November 11, 2002
Shrimp and Andouille Gumbo

Two years ago, I visited New Orleans for the first time. Being adventurous, I tried a great variety of the region's traditional food (gumbo, jambalaya, po' boys, beignets) and found it much to my liking. A few days ago, when I saw the fresh okra in the vegetable store, I knew I had to get it. I was thinking of making a jambalaya, but upon preliminary investigation, I found that it was only gumbo that contained okra (silly Yankee). That discovery discouraged me for a while, but today was a suitably rainy day so I decided to go for the gumbo. Nadia had used a David Rosengarten recipe once before so I knew his shrimp and andouille gumbo with oysters would be tasty. The other time Nadia made this recipe she didn't have any oysters on hand so I felt comfortable leaving them out this time as well.

The recipe starts off with making a stock from the shells of the shrimp. The shells are cooked in a bit of oil, then onion, celery, herbs and water are added. The stock cooks for about half an hour and is then strained. One thing that I thought was missing from both the recipe for the stock as well as the gumbo was any mention of salt. Perhaps Rosengarten assumes that the sausage, shrimp, and oysters will add enough salt, but I found that not to be the case at all. I know I omitted the oysters, but I can't imagine it would have made a significant difference. To be safe though, I left off adding my own seasoning until close to the end to see how things turned out on their own.

The gumbo itself starts with one and a half cups of roux (flour + fat = thickening agent) that is cooked until it reaches a very dark brown color. The recipes claims that the roux will darken in about twenty minutes of cooking. However, I found that my roux was very dark, almost to the point of burning, after only five minutes. Luckily, I had already prepared the vegetables that needed to go into the pot next (mise en place saves the day).

The gumbo that I ended up with was nice and thick thanks to both the roux and the gummy insides of the okra. Perhaps I had heat on too high, but I found the vegetables had lost all of their shape and turned mushy by the end of the cooking. I wanted at least some of the vegetables to not have turned into mush. The recipe tries to achieve this by adding some of the okra near the end but I might hold back more veggies, maybe the jalapeņos, next time. Regardless of its shortcomings, this gumbo was authentic enough to satisfy my craving for New Orleans cooking. Now If only I could cook the perfect beignet.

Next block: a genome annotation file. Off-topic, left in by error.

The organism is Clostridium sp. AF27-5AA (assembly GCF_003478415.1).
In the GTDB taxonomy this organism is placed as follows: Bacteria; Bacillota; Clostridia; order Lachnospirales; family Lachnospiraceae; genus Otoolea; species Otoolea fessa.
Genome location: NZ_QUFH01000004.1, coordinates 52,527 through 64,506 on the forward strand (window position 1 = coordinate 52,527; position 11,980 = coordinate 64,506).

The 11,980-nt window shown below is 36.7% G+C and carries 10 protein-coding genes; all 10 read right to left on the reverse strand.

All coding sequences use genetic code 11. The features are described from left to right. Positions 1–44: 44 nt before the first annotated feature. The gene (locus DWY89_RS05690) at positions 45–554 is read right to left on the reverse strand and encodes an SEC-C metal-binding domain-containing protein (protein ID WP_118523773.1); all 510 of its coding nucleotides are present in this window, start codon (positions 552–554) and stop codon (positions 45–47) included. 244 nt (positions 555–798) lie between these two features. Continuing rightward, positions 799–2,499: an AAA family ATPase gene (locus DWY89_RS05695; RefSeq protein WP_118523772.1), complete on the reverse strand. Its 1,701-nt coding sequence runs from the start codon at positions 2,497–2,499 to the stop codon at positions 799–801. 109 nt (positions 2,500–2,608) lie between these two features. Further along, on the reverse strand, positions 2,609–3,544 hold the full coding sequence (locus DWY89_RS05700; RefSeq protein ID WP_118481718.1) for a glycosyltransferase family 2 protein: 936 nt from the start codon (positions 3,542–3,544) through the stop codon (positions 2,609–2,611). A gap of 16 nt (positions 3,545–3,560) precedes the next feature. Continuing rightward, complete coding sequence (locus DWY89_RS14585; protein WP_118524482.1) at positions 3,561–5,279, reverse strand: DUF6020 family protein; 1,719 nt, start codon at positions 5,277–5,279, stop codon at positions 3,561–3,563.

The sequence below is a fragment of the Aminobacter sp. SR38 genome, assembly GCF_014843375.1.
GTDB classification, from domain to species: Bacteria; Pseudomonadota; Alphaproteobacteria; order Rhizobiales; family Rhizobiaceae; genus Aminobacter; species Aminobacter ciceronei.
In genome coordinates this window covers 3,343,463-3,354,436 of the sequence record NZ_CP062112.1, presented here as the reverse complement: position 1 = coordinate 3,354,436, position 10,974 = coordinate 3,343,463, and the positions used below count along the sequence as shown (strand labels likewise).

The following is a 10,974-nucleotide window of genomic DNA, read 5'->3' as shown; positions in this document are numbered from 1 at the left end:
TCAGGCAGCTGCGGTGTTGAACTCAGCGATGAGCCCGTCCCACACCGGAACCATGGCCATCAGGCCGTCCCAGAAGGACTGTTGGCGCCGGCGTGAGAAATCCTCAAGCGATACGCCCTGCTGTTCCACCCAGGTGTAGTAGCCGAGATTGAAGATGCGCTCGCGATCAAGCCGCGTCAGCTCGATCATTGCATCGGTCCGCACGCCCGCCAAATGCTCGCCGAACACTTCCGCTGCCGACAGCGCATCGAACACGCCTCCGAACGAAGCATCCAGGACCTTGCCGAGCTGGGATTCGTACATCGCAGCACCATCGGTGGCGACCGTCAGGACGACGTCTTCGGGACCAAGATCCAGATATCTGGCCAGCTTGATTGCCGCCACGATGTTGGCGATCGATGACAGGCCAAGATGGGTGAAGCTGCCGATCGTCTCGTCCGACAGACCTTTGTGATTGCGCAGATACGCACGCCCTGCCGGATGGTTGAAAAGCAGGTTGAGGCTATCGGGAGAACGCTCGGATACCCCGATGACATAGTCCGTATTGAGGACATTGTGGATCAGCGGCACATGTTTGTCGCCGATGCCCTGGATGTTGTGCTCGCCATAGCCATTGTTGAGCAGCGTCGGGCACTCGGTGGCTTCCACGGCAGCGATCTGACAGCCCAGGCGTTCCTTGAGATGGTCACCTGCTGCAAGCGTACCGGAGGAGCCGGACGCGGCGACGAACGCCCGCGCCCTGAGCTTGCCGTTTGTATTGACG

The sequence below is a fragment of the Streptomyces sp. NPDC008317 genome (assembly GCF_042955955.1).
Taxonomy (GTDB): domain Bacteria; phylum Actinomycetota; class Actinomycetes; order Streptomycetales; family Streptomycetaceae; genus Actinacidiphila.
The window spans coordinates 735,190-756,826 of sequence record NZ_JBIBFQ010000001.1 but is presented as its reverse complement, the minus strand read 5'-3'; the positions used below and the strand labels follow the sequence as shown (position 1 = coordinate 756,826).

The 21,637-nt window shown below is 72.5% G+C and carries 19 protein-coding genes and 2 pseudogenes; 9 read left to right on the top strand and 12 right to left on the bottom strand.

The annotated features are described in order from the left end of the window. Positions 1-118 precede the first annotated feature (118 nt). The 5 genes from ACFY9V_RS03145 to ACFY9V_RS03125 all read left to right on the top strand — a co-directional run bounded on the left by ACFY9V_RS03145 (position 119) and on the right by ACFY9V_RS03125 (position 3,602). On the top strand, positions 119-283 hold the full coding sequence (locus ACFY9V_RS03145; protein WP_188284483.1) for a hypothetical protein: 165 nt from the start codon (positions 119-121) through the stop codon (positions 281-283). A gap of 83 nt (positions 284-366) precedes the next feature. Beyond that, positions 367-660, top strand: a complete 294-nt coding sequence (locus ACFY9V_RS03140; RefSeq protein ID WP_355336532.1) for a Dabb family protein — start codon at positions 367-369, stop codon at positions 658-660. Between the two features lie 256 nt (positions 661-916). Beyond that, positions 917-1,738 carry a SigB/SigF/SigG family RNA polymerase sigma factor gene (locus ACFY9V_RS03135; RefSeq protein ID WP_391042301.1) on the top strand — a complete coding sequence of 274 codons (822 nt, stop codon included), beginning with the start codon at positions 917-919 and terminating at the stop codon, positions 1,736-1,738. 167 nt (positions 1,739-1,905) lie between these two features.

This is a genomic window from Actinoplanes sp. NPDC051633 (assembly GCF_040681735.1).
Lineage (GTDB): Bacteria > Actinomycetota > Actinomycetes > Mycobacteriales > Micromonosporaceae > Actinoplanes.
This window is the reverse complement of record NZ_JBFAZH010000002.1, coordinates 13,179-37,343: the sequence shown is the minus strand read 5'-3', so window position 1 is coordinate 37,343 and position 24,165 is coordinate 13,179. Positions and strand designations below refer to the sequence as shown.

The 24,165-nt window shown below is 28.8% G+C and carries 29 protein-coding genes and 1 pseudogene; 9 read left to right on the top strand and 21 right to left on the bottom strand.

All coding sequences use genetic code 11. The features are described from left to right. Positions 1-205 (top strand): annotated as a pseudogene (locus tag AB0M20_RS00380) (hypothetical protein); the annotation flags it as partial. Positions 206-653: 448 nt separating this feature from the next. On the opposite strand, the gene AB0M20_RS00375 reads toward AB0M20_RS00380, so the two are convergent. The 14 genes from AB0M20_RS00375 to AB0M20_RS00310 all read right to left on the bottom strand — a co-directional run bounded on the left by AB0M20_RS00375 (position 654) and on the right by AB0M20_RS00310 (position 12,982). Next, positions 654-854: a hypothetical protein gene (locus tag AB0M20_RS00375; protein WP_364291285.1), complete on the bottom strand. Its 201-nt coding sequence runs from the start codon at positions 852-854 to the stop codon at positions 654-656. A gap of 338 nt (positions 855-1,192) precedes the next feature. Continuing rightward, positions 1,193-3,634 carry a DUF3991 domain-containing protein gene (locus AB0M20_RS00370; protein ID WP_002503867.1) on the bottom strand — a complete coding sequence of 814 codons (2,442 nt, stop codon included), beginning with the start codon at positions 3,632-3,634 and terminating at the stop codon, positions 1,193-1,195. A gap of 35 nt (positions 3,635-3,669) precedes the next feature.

Shrimp and Andouille Gumbo
(adapted from David Rosengarten)

3/4 cup vegetable oil
3/4 cup flour
2 cups chopped onions
1 cup chopped green bell pepper
1 large jalapeņo pepper, seeded and chopped
2 cups chopped celery
3-4 cups chopped okra (1/3 inch chunks)
1 tbs garlic, minced
2 bay leaves
1/2 tsp cayenne pepper, or more to taste
1 tsp fresh thyme
1 tsp black pepper
salt to taste
1 cup canned whole tomatoes, chopped
6-8 cups shrimp stock (water or canned stock if you're lazy)
1 lb andouille sausage, cut into 1/2 inch slices
2 lbs medium shrimp (20ct) peeled and deveined, shells saved for stock

In a deep heavy skillet, heat the oil over high heat until it is just smoking. Add the flour, whisking constantly until it is incorporated. Cook the roux over medium-low heat, whisking occasionally, until it is a deep dark brown and has a strong nutty smell, 5-20 minutes. Stir the onions, celery, green peppers, and 3/4 of the okra into the roux and cook for about 3 minutes. Add the garlic, bay leaves, and all spices except the salt. In a different pot, bring the stock or water to a boil. Ladle the stock, a bit at a time into the roux mixture, stirring well after each addition until it is dissolved. Bring the gumbo to a boil, then reduce the heat to a simmer and add the tomatoes and sausage. Simmer for 15 minutes, stirring occasionally. Add the remaining okra and the jalapeņos and simmer for 7 minutes more. Add the shrimp and simmer until they are just cooked through, about 3 minutes. Season with salt to taste. If the gumbo is too thick, water or stock may be added to thin it to your liking. Served with rice it's kind of a gumbo-laya. This recipe makes enough for 6-8 main course servings.